The first Super Bowl to feature two black starting quarterbacks was played in 2023. That’s a fairly mind-boggling statistic for a league in which black players make up 56 percent of the total. However, it has traditionally been hard for black players to be accepted as quarterbacks because of racist stereotypes that persist to this day. John Eisenberg’s Rocket Men traces the long fight against that racism and tells the stories of the men who have tried to beat it.

In the earliest days of the league, Eisenberg notes, black men like Fritz Pollard not only played QB but served as head coaches. That was before the NFL operated an informal ban on black players, between 1934 and 1946. When reintegration began, certain roles were seen as the preserve of whites: quarterback and middle linebacker being the main ones.

Those roles required intelligence and leadership, something that racists argued black players did not have. There were further complications too, as Eisenberg points out. The QB is the face of the franchise and some owners did not want that face to be black. There were also racist players who didn’t want to take orders from a black teammate.

That meant talented quarterbacks who came through the college system were typically switched to other positions once drafted into the pros. Marlin Briscoe, became the first black quarterback to play in the AFL when he took over as Broncos QB in 1968 but he was a wide receiver by the time he won Super Bowls with the Dolphins a few years later. Even after Doug Williams became the first black quarterback to win a Super Bowl, in 1987, progress was slow.

Title: Rocket Men
Author: John Eisenberg
First published: Basic Books, 2023
Buy the book: Amazon US | Amazon UK

Rocket Men by John Eisenberg cover

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Over time, progress has accelerated. As the 2023 season got underway the NFL published a social media graphic saying that 15 black quarterbacks would start in week one – a new record. Impressive though that statistic is, past prejudice still echoes through the NFL, as Eisenberg’s final chapter, about Lamar Jackson, demonstrates.

Now the starting QB for the Baltimore Ravens, and a former NFL MVP, Jackson faced calls to switch positions to wide receiver in the run-up to the 2018 draft. The claim was that he was a skilled athlete but not good enough as a passer. It’s a familiar criticism that is often levelled at black quarterbacks but seldom at white ones. We don’t have to look hard to see the remains of the racist thinking that for decades kept black athletes out of the quarterback position.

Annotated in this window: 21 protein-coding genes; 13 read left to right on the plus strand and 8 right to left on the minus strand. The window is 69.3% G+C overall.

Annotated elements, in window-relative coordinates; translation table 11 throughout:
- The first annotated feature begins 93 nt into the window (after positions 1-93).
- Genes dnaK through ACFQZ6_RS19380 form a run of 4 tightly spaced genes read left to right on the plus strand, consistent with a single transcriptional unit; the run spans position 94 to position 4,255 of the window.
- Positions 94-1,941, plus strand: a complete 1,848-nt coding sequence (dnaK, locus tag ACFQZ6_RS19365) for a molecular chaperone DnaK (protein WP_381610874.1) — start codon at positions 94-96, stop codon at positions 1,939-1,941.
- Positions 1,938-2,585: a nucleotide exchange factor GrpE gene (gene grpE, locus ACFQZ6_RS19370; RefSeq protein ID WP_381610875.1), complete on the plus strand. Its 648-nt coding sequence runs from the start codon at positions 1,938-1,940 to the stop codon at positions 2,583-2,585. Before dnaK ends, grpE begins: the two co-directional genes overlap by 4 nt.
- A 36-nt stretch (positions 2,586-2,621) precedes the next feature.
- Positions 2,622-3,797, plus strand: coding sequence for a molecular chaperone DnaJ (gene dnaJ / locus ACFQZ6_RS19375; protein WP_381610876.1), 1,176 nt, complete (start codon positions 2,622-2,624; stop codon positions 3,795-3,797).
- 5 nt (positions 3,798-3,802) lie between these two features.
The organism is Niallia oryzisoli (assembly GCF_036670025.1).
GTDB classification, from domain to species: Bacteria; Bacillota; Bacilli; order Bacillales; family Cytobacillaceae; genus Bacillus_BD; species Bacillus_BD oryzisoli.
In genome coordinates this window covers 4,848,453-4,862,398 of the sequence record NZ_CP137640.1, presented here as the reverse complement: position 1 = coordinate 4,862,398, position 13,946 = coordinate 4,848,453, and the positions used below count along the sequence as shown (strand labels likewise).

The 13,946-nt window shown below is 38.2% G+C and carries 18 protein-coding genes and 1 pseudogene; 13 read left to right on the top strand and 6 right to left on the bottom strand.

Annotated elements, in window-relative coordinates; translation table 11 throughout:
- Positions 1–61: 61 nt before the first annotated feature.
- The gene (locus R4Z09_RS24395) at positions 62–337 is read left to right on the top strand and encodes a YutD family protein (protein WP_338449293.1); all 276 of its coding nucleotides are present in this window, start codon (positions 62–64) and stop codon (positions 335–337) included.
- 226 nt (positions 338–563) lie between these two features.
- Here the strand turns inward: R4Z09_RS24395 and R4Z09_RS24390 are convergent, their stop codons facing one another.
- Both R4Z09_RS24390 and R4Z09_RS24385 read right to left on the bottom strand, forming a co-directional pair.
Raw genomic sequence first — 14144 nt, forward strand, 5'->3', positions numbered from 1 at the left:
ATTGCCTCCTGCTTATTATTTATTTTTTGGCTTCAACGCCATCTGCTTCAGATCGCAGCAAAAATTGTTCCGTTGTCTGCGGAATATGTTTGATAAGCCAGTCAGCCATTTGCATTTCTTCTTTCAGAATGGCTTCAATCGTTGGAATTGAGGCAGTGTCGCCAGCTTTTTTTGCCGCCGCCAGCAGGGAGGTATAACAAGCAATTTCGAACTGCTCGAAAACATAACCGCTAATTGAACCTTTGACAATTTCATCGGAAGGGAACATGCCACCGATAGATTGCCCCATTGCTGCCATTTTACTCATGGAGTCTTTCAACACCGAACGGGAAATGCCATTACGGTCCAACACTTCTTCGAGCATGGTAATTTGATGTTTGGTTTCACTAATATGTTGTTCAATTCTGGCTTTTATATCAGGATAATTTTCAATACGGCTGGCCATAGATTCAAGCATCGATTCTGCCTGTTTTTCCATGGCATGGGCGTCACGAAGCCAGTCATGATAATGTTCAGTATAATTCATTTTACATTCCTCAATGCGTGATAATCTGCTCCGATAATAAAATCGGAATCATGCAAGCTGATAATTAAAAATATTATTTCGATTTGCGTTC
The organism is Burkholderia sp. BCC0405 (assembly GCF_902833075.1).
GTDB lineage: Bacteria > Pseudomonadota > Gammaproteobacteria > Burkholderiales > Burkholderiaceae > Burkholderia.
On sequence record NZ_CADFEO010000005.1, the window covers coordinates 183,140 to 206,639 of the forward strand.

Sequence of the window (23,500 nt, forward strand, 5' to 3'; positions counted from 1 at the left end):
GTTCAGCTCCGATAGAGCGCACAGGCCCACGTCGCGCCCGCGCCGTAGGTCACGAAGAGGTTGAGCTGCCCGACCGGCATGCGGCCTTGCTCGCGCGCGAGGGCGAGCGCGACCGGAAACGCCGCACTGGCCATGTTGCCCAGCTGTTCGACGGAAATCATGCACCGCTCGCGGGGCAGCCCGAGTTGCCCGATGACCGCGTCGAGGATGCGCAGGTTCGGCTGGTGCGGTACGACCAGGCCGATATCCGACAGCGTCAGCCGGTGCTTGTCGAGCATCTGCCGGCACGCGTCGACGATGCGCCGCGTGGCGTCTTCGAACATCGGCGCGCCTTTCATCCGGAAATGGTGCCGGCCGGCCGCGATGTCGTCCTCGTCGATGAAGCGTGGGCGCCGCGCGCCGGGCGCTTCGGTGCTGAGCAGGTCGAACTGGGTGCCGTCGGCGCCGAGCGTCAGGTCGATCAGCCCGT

John Eisenberg is a former newspaper journalist and the author of books covering horse racing, baseball, and football. His football books include That First Season, about Vince Lombardi’s Packers debut, Ten-Gallon War, on the Cowboys-Texans rivalry of the 1960s, and The League, the story of the early days of the NFL and five key figures who shaped its destiny.


“’Someone asked me if I thought about taking him out. I didn’t, but I did think about taking out the offensive line and receivers and about everyone else, Noll said.”

“The NFL’s implicit bias against Black quarterbacks did not suddenly
die out. It just slowly began to wane, ever so gradually, and be come dated, at least in a few minds, for reasons as sweeping as general societal change and as minuscule as individual moves by the NFL and its teams that helped the cause of Black quarterbacks, sometimes by sheer chance.”

“Some Black quarterbacks received just one shot. After Ryan Leaf the second overall pick in 1998, was deemed a bust and released by the Chargers, three other teams gave him a shot. But when Akili Smith, the third overall pick one year later, was deemed a bust and released by the Bengals, he never threw another pass in the NFL.”

“What could be confirmed, Silverstein said, was that the organisations at the top all had a key person at a certain point with the power to give a Black quarterback a chance to play, and a willingness to go against the grain of general thought in the league. Chuck Knox, as head coach of the Los Angeles Rams, made James Harris his starter for two seasons in the 1970s until, in effect, he was overruled by the team’s owner. Andy Reid relied on Black starting quarterbacks for most of his long tenure as the Eagles’ head coach. Ozzie Newsome just ignored the standard criticisms of Black quarterbacks as the Ravens’ general manager starting in 1996.”


John Eisenberg’s typically deep research is on display in Rocket Men, and the book is written with his usual clear prose. Each chapter essentially stands alone, telling the story of one particular black quarterback – or a small group of them. However, when read consecutively, certain themes build and specific events repeat throughout the chapters. Black quarterbacks are consistently told to switch positions, for example, or they seize a brief opportunity to lead a team and find they are never given another. Those injustices are easily dismissed as long-gone but Eisenberg shows that they are still infuriatingly present. Progress is slow. Nevertheless, men like Doug Williams and Warren Moon have played a vital role in bringing about the change we see today. Eisenberg’s book is a much-deserved record of their achievements.
Shane Richmond, Pigskin Books

“A vigorously told story of the battle for equity on the gridiron, a battle that is still playing out.”
Kirkus Reviews

“Eisenberg’s indictment of the pro leagues is scathing, and he makes clear the personal toll racism took on Black quarterbacks, as when he describes James Harris’s despair after getting passed up for obviously inferior white players in the 1969 NFL draft.”
Publisher’s Weekly


Amazon US | Amazon UK

Photo: All-Pro Reels

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